Can an Managed Care Organization (MCO) refuse to comply with a Judge’s Order? Are MCOs above such Orders? Are MCOs, which handle federal and state Medicaid funds, beyond the supervision or reach of the very entities of which contract them? If Division of Medical Assistance (DMA) contracts out to a private company, does that allow DMA to say, “Hey, if you have a complaint, take it to the private company. Even though we supposedly manage the North Carolina Medicaid system, since we gave authority to a private company, we are no longer liable for the Medicaid’s system’s problems?”
This is the question that I am encountering. My answer? Heck No! (I didn’t want to use an explicative). DMA manages Medicaid. Period. Any entity acting on DMA’s behalf is an agent of the State. Until proven otherwise (and maybe even then), I refuse to accept lack of accountability between DMA and the MCOs.
Yet, a couple weeks ago, we were successful in arguing to an Administrative Law Judge (ALJ) that, by contract, an MCO acted as an agent of the DMA when the MCO rescinded or refused to offer a health care provider a contract with the MCO to provide Medicaid services to Medicaid recipients.
In fact, the Order explicitly states (I am removing the MCO’s name), “[The MCO] contracts with the Respondent’s Division of Medical Assistance (DMA) to act on Respondent’s behalf as a Medicaid managed care organization (“MCO”) for mental health, intellectual/developmental disability and substance abuse services in Durham county and other surrounding counties.”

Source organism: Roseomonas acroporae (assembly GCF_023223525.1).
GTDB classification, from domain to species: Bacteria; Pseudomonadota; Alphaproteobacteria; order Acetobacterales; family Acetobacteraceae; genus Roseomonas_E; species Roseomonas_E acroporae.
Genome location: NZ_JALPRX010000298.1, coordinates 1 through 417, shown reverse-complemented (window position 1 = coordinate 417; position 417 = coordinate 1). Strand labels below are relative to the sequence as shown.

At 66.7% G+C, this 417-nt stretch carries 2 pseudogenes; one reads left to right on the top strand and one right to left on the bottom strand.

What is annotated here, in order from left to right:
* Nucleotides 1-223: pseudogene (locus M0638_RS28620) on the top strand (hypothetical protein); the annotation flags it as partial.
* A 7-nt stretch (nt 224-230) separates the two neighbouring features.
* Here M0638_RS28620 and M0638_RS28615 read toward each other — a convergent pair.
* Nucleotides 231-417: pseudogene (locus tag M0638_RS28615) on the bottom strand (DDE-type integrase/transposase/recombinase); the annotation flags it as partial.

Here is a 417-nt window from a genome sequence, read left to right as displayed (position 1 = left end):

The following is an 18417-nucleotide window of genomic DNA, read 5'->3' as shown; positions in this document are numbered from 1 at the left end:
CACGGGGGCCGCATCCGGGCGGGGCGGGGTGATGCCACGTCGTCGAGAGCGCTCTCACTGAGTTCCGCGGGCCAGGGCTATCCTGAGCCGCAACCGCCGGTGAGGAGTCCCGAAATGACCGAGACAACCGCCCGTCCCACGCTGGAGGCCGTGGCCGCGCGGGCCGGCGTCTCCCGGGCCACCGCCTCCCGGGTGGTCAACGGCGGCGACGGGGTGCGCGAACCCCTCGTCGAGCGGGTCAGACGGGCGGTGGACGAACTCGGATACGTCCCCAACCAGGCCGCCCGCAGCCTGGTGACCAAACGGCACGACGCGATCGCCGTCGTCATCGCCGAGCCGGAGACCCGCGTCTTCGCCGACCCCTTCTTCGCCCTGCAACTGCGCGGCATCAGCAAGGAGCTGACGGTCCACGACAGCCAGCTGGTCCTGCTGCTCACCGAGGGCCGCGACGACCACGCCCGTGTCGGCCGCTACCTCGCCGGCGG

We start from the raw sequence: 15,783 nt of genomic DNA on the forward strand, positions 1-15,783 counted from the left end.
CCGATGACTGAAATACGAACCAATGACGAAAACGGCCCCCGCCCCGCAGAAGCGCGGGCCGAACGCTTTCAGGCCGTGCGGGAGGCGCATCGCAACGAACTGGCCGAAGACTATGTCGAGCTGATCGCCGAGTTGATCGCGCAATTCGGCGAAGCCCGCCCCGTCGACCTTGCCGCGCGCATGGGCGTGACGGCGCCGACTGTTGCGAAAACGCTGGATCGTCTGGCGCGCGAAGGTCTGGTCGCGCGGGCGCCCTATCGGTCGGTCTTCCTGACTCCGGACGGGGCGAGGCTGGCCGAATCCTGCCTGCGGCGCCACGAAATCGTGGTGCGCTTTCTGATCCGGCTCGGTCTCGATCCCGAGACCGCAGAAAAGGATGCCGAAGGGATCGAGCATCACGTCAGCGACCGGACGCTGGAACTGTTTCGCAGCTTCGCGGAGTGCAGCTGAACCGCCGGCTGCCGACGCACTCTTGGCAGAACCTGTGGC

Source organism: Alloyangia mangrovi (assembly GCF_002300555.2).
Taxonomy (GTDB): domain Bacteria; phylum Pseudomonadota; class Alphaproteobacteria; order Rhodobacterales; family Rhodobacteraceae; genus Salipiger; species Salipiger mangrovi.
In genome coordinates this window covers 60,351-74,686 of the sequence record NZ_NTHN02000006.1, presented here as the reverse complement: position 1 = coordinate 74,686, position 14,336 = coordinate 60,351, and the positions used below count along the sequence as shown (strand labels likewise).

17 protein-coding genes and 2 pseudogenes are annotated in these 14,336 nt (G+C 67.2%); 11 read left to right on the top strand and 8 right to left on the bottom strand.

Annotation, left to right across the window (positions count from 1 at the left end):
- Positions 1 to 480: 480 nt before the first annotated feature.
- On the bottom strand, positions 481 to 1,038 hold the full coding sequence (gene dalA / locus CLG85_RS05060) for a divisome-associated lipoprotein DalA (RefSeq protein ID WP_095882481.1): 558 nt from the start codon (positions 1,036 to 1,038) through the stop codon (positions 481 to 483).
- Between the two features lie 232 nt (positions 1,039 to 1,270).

Can it get any clearer? Remember when John Hancock signed the Declaration of Independence large enough for the King to read his signature without his glasses? Maybe the Judge, when drafting this Order, should have used larger font.
The Judge explicitly Ordered that the MCO acts as an agent of DMA. The Judge explicitly Ordered this in a signed, executed Preliminary Injunction Order.
Thus, I forwarded this signed and executed Order to the MCO. This is what I received (in an email with all names removed, except mine:) ):
“Knicole: Thank you for your email. [MCO] was not a party to this litigation and the Office of Administrative Hearings does not have the authority (or jurisdiction) to direct us to enroll a provider into our Network.”
What? Double-take. Jaw dropping.
Ok, well, I disagree. Anyone else?
I know the Judge agrees with me. The Order also states, “Such STAY is binding on Respondent’s officers, agents, servants, employees, and attorneys pending on the decision of this pending litigation, including [the MCOs] refusal to contract with Petitioner to provide Medicaid funded services through [the MCO].”
Don’t worry, we are planning to pursue the MCOs’ email refusing to abide the Order. 🙂
But, meanwhile, this whole argument of mine (the agency relationship between DMA and the MCOs) is at issue in the General Assembly in House Bill 320. House Bill 320 states, in part, “Jurisdiction of OAH. – The Office of Administrative Hearings does not have jurisdiction over a dispute concerning a grievance or managed care action, except as expressly set forth in this Chapter.”
First, this House Bill has NOT been passed into law. (Which obviously begets the logical response: If a statute is needed to determine that the MCOs are NOT agents of DMA, obviously, as of now, MCOs are agents of DMA).
If this House Bill is passed, the fact that this proposed statute states that OAH does not have jurisdiction over the MCOs, the statute is indirectly stating that the MCOs are NOT agents of DMA. (Because OAH only has jurisdiction over state agencies and its agents).
Guess who proposed this statute?
Biting your nails?
Holding your breath?
An MCO. Shocker.